The practice of true Moo Doe has been proven to be one of the best ways to achieve tremendous mental and physical strength and well-being. This is one of the main reasons that the practice of Moo Doe in East Asia has been highly respected throughout the centuries.
Around the world today, there are only a very few dedicated people that have earned the true position of Grandmaster. These individuals are truly unique. They are incomparable in their Moo Doe abilities. True Grandmasters are very selective as to where and to whom they pass on their knowledge.
Throughout history true Moo Doe practitioners meticulously followed proper Moo Doe training steps. By following the proper steps, they always achieved miraculous long-term mental and physical strength. Throughout the centuries, every true Moo Doe Grandmaster has upgraded the Moo Doe training steps to accommodate the different needs of their generation. Upgrading was necessary to maintain the miraculous mental and physical strengths achieved by prior generations. In this century, Grandmaster “Iron” Kim is upgrading the training steps to take into consideration such things as: current living conditions, modern technology, the constant attack by toxic environmental forces and stress on the mind and body.
True Grandmasters have never waivered from true Moo Doe principles (Chung Doe) for any reason. If true Moo Doe principles are not followed, you are not practicing true Moo Doe. You will not achieve the miraculous mental and physical strength of true Moo Doe because it is not any different than basic exercise with a minimal health benefit. It is a great waste of time. History has proven that the older you get, the more obvious the differences will be between proper and improper training.
As the result of over twenty years of research and study, many higher level students that have practiced the Oom Yung Doe / Chung Moo Doe style for as long as a quarter century, believe in the origin of the Oom Yung Doe / Chung Moo Doe line of Masters and Grandmasters. As our research continues and details regarding the history of traditional Moo Doe knowledge and Grandmaster “Iron” Kim are clarified, more will be released through this website and other written material.
The true test of any Moo Doe (martial art) expert’s capability and skill is not in what they say, but rather by what they can show in a demonstration of their movement.
From what we have seen of Grandmaster “Iron” Kim’s demonstration of his Moo Doe movements and from his explanations of Moo Doe moral philosophy, he is a true Grandmaster of traditional Moo Doe.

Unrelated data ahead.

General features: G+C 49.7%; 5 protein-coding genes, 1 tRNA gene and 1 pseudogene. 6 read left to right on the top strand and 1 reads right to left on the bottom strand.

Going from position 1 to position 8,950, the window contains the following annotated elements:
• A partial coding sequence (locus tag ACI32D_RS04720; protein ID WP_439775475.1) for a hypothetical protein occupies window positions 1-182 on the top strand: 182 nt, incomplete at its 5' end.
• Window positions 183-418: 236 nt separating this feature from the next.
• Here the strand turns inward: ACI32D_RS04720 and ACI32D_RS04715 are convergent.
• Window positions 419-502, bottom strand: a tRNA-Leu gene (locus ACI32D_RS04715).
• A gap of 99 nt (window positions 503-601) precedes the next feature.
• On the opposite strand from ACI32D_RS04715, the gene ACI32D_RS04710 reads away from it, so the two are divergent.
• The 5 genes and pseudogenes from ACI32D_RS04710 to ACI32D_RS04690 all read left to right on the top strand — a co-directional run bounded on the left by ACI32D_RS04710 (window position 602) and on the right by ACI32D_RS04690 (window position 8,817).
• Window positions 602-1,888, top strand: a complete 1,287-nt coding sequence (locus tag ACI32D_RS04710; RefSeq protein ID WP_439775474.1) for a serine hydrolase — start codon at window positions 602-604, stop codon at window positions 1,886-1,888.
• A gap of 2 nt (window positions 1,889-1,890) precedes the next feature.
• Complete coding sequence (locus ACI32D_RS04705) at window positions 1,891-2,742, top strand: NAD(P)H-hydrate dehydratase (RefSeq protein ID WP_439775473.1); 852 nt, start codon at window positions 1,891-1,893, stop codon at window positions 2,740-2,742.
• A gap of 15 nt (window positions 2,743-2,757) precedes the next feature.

Chung (Mind) Moo (Body) Doe (Through practice a way to develop harmony). Many Moo Doe experts have had difficulty researching Asian Moo Doe history because much of history of Moo Doe has been passed down from generation to generation through a closely guarded oral tradition. Only a small percentage of what is known about Moo Doe history has come from any written record.
What some historians have discovered about the history of martial arts is from piecing together facts of events depicted in paintings, in murals, on vases and fans, and a rich oral tradition of folklore as well as evidence from architectural ruins, statues and other art forms. Some Moo Doe practitioners believe that Asian art and sculpture, dating back thousands of years, depicts movements from early Moo Doe history.
Although the details of form and movement may be well guarded, history has shown that the greatest results are in the mental and physical development achieved through Moo Doe practice, and how these results tremendously benefit the lives of individuals. It is the strength of Moo Doe that has made many countries in East Asia the tremendous economic and social powers that they are today.
Even in Western culture, many in business and politics study Mushashi’s Book of Five Rings, as a guide to success. Correct Moo Doe practitioners guarded their knowledge as they guarded their honor and name. Choosing the right heir to pass their knowledge to was very important. A good student to a higher Moo Doe practitioner was considered as important as his own life. To leave behind knowledge with the wrong person that could harm others was a disgrace and the same as planting a bad seed that could damage future generations. To leave behind knowledge with the right student was to leave behind a good seed to benefit future generations. This meant the honor and respect of a meaningful life.
Most historians agree that the Bagwa line began sometime during the end of the Han Dynasty (206 BC – 228 AD) or the beginning of the Sui-Tang Dynasty (589 – 907). The form taught by the first generation Grand Master was called “Bagwa” after the honored founder of the Chung Moo line. Other names of this line include Bagwa, Goong Bu, Pal Gye Chung, Yin Yang Doe, and Ship Pal Gae. The 7th generation Grand Master Wang Po taught the Chung Moo line of martial arts under the style Yin Yang Doe.
About the time of the 6th or 7th generation Grand Master, other styles of Asian Moo Doe were incorporated into the original Chung Moo Doe line. Today, about 20% of the Chung Moo line is derived from other styles of Asian martial arts.
Throughout the history of almost all of these martial arts the main forms and movement have remained the same. However, over the years it was common for an individual Master to refine form and movements in some of the styles. It was also common for each Master to select a unique name to differentiate that generation of form and movement from the original style.
Over the centuries, a few main styles may have developed a thousand different names to reflect the history and traditions of the people that taught and practiced the style.
– Article courtesy of Grandmaster “Iron” Kim